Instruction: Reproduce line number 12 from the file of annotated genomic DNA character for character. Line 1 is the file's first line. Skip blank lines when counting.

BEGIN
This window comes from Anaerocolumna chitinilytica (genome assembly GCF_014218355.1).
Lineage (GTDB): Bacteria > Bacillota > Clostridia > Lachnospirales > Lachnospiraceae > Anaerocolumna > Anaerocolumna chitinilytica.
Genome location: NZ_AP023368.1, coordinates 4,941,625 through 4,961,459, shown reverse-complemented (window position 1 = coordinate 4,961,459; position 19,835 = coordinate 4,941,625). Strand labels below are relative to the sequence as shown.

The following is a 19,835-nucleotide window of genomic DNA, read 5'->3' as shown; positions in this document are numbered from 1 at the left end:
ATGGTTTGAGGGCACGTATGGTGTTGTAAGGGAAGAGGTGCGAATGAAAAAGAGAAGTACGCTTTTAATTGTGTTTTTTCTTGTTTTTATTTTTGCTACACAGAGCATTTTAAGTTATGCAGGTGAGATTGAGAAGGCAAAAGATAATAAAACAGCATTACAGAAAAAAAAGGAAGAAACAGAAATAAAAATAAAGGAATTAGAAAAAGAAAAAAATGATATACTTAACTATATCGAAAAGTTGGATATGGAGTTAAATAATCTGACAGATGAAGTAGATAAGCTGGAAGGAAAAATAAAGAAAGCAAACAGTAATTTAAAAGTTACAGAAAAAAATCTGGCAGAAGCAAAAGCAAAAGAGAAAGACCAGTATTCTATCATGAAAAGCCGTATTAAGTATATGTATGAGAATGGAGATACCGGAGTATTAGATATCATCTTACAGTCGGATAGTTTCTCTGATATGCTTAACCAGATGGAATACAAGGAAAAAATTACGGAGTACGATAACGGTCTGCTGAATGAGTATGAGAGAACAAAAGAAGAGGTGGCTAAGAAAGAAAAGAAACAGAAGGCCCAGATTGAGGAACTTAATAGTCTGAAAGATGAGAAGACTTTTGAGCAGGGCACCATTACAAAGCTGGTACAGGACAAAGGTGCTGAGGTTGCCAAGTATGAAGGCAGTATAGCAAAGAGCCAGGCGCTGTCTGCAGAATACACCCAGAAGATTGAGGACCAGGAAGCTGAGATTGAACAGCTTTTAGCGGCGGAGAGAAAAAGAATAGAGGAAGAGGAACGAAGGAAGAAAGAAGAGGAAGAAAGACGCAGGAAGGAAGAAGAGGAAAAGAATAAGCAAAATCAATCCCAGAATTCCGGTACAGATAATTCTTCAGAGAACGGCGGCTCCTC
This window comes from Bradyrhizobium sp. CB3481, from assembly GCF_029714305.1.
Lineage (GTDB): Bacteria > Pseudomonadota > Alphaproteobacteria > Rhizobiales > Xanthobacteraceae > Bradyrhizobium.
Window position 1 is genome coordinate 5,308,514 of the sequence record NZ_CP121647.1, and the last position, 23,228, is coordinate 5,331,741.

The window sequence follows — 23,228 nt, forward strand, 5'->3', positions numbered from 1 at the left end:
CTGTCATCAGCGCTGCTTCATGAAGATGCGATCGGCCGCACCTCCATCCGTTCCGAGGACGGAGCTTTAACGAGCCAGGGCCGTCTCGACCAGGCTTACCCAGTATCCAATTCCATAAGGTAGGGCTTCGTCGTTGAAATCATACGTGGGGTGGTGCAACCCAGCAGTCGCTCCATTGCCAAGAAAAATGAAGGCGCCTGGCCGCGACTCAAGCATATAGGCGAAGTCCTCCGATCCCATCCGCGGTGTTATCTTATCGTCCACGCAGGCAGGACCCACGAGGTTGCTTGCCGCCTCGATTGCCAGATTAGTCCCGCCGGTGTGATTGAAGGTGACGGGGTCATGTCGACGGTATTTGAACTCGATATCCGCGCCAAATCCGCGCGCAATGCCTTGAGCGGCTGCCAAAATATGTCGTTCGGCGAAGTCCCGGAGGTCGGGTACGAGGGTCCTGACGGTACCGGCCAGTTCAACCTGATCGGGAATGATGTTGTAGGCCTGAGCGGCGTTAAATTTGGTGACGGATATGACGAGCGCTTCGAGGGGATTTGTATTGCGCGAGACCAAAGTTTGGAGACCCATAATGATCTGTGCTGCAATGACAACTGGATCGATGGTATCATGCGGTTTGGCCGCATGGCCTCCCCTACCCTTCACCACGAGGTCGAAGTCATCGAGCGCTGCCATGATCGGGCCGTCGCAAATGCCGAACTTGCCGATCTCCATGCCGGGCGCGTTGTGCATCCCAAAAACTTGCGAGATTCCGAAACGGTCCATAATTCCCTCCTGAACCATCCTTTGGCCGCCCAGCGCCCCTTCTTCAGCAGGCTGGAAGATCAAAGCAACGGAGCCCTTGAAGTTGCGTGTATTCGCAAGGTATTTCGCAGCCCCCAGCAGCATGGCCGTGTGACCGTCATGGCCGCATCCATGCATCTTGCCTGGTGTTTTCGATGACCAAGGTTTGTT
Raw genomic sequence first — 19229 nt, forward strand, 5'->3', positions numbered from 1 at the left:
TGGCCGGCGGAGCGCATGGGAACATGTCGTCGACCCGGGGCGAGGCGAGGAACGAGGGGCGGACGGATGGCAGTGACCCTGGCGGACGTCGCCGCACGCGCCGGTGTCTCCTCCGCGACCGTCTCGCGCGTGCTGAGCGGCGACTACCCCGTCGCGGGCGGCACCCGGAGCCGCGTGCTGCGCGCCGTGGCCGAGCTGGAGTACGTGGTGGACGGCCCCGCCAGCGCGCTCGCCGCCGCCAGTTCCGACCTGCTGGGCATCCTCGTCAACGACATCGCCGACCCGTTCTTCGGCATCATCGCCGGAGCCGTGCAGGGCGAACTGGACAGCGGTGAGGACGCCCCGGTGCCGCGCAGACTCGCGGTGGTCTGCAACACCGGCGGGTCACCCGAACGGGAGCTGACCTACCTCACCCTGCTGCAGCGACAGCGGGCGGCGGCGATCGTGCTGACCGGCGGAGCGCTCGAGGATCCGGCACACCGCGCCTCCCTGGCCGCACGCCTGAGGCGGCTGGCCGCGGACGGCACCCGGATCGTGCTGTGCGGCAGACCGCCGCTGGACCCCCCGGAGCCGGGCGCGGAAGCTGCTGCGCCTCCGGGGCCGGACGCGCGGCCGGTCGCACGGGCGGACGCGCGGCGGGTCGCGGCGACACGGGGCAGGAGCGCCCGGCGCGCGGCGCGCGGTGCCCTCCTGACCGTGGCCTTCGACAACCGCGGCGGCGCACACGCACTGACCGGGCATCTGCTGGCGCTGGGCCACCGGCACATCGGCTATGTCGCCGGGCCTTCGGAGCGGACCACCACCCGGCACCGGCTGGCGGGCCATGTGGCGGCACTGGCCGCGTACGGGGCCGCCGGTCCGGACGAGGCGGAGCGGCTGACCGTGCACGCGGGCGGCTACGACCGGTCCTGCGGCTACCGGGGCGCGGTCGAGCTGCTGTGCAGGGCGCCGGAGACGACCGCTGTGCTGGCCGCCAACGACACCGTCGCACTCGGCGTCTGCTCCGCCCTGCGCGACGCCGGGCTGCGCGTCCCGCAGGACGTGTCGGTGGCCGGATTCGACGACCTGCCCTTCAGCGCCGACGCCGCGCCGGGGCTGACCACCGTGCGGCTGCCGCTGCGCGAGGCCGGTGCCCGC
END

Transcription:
TGGCCGGCGGAGCGCATGGGAACATGTCGTCGACCCGGGGCGAGGCGAGGAACGAGGGGCGGACGGATGGCAGTGACCCTGGCGGACGTCGCCGCACGCGCCGGTGTCTCCTCCGCGACCGTCTCGCGCGTGCTGAGCGGCGACTACCCCGTCGCGGGCGGCACCCGGAGCCGCGTGCTGCGCGCCGTGGCCGAGCTGGAGTACGTGGTGGACGGCCCCGCCAGCGCGCTCGCCGCCGCCAGTTCCGACCTGCTGGGCATCCTCGTCAACGACATCGCCGACCCGTTCTTCGGCATCATCGCCGGAGCCGTGCAGGGCGAACTGGACAGCGGTGAGGACGCCCCGGTGCCGCGCAGACTCGCGGTGGTCTGCAACACCGGCGGGTCACCCGAACGGGAGCTGACCTACCTCACCCTGCTGCAGCGACAGCGGGCGGCGGCGATCGTGCTGACCGGCGGAGCGCTCGAGGATCCGGCACACCGCGCCTCCCTGGCCGCACGCCTGAGGCGGCTGGCCGCGGACGGCACCCGGATCGTGCTGTGCGGCAGACCGCCGCTGGACCCCCCGGAGCCGGGCGCGGAAGCTGCTGCGCCTCCGGGGCCGGACGCGCGGCCGGTCGCACGGGCGGACGCGCGGCGGGTCGCGGCGACACGGGGCAGGAGCGCCCGGCGCGCGGCGCGCGGTGCCCTCCTGACCGTGGCCTTCGACAACCGCGGCGGCGCACACGCACTGACCGGGCATCTGCTGGCGCTGGGCCACCGGCACATCGGCTATGTCGCCGGGCCTTCGGAGCGGACCACCACCCGGCACCGGCTGGCGGGCCATGTGGCGGCACTGGCCGCGTACGGGGCCGCCGGTCCGGACGAGGCGGAGCGGCTGACCGTGCACGCGGGCGGCTACGACCGGTCCTGCGGCTACCGGGGCGCGGTCGAGCTGCTGTGCAGGGCGCCGGAGACGACCGCTGTGCTGGCCGCCAACGACACCGTCGCACTCGGCGTCTGCTCCGCCCTGCGCGACGCCGGGCTGCGCGTCCCGCAGGACGTGTCGGTGGCCGGATTCGACGACCTGCCCTTCAGCGCCGACGCCGCGCCGGGGCTGACCACCGTGCGGCTGCCGCTGCGCGAGGCCGGTGCCCGC